In this final year of the second decade of the new millennium, humans have remained reasonably content with the existing methods for brewing their coffee. Of greater concern at this point is where they enjoy those finished cups, and how well the actual cup presents that brew.
It was a big year for drinking vessels. We counted at least three companies launching coffee-focused cupware lines designed to highlight the sensory distinctions of varietal and roast. It was also a big year for respecting the techniques of professional baristas, three of whom revealed their own proprietary brewer designs entering production for consumption by the public.
Established brands also made notable moves this year. Chemex revealed a single-cup brewer and electric kettle; Ratio pulled back the curtain on an accessible new 6-cup brewer; high-end home grinder progenitor Versalab made official its new generation; and ye olde Mr. Coffee took a mighty leap onto the precision pourover bandwagon. In the high style department, some very cool new looks came from Geesaa and Argodesign, the former offering a record-player-like pourover machine and the latter a clever ceramic work of refreshingly tactile minimalism.
Yet by far, the clearest trend under the umbrella of new home/consumer brewing equipment this year was portability — with a wide variety of slim, light, collapsible or otherwise convenient bits or kits for brewing joe on the go making progress towards the market.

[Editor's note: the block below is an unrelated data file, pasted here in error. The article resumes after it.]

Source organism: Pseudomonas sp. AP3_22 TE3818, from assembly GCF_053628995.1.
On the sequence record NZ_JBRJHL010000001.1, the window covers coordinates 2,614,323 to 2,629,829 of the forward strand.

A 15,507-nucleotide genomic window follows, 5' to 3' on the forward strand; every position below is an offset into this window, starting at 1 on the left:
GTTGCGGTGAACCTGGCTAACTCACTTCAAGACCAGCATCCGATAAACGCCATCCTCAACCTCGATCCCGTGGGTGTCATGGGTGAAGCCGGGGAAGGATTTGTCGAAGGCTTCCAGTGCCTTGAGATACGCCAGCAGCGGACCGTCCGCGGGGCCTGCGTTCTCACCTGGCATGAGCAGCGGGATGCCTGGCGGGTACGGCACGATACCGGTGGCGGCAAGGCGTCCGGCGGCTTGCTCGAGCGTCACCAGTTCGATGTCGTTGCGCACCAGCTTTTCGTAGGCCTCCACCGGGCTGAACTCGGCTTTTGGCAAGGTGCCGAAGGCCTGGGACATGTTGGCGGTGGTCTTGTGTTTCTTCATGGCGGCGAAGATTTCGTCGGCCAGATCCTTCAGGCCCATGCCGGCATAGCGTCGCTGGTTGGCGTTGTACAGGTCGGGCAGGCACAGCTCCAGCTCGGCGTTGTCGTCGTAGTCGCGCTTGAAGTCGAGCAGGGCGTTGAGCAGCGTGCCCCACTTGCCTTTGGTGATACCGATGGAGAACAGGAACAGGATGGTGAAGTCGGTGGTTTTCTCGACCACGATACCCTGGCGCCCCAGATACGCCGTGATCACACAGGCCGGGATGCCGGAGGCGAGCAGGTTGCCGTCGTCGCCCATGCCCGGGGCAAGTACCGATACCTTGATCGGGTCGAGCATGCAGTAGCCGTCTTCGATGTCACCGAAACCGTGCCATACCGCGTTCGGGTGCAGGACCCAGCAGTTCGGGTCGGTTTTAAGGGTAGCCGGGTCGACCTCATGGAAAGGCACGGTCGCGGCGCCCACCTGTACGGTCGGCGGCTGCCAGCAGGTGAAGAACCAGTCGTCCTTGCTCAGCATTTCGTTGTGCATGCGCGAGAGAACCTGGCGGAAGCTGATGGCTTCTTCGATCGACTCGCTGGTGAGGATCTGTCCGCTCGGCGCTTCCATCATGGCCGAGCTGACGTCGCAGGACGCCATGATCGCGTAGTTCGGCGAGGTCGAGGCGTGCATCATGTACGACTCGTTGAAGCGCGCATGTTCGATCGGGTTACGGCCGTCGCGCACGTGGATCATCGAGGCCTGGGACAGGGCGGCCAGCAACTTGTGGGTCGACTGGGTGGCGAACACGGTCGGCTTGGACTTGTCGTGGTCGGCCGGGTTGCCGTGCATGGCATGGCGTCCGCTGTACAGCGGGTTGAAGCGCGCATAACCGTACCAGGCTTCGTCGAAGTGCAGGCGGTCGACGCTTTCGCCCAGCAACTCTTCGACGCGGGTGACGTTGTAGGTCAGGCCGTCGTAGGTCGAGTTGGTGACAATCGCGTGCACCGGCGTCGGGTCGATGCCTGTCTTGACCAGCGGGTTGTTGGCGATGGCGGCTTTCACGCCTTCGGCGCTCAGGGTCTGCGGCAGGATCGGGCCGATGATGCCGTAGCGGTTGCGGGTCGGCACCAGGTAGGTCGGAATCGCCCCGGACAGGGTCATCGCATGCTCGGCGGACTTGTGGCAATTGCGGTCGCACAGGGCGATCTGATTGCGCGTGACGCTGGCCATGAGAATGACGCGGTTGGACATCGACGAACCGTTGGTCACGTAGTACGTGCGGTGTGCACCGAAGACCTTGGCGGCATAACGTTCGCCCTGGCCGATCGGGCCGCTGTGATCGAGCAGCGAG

Even the most innovative new home brewing device to launch this year, the Delter Coffee Press — which deserves special recognition for being the only device to introduce new fundamentals to the act of manual brewing — also holds portability as one of the central reasons to give it a whirl.
As we pack away 2019 and get ready to set out on new adventures in 2020, here’s a look back at the gear that might come in handy along the way:
The Portable Brewer Tour 2019
A familiar-looking yet novel brewing device, the Australian-born Delter Coffee Press, or DCP, made its public debut earlier this month at the 2019 Melbourne International Coffee Expo (MICE). Taking a physical form that can’t help but draw comparisons to the Aeropress, the DCP functionality is substantially different, yielding a cup more closely akin to a pourover, but with water delivery and agitation more deliberately controlled.
With their home base in Troy, Idaho, their product manufacturing in factories in Taiwan, and a trade show circuit that winds around the globe, Orphan Espresso owners Barb and Doug Garrott are no strangers to frequent and long-distance travel. For their own sake, and for the sake of anyone else who values lighter luggage, Orphan Espresso has literally unrolled a new pourover brewing product, The Flatpack.
Portable drinkware brand Miir has developed its first product designed to help people create the stuff they carry around in portable drinkware. The new product is a manual pourover coffee brewing system, called Pourigami, that stores completely flat and weighs four ounces.
Nomad Joe is banking on frustrations with the tradeoff that traveling coffee lovers face with existing solutions that are either compact but without a heat source, or heated but bulky and imprecise. The Voyager Kettle lets users set the temperature digitally. After use, its silicone upper half flattens and its handle and spout both fold down for easy packing.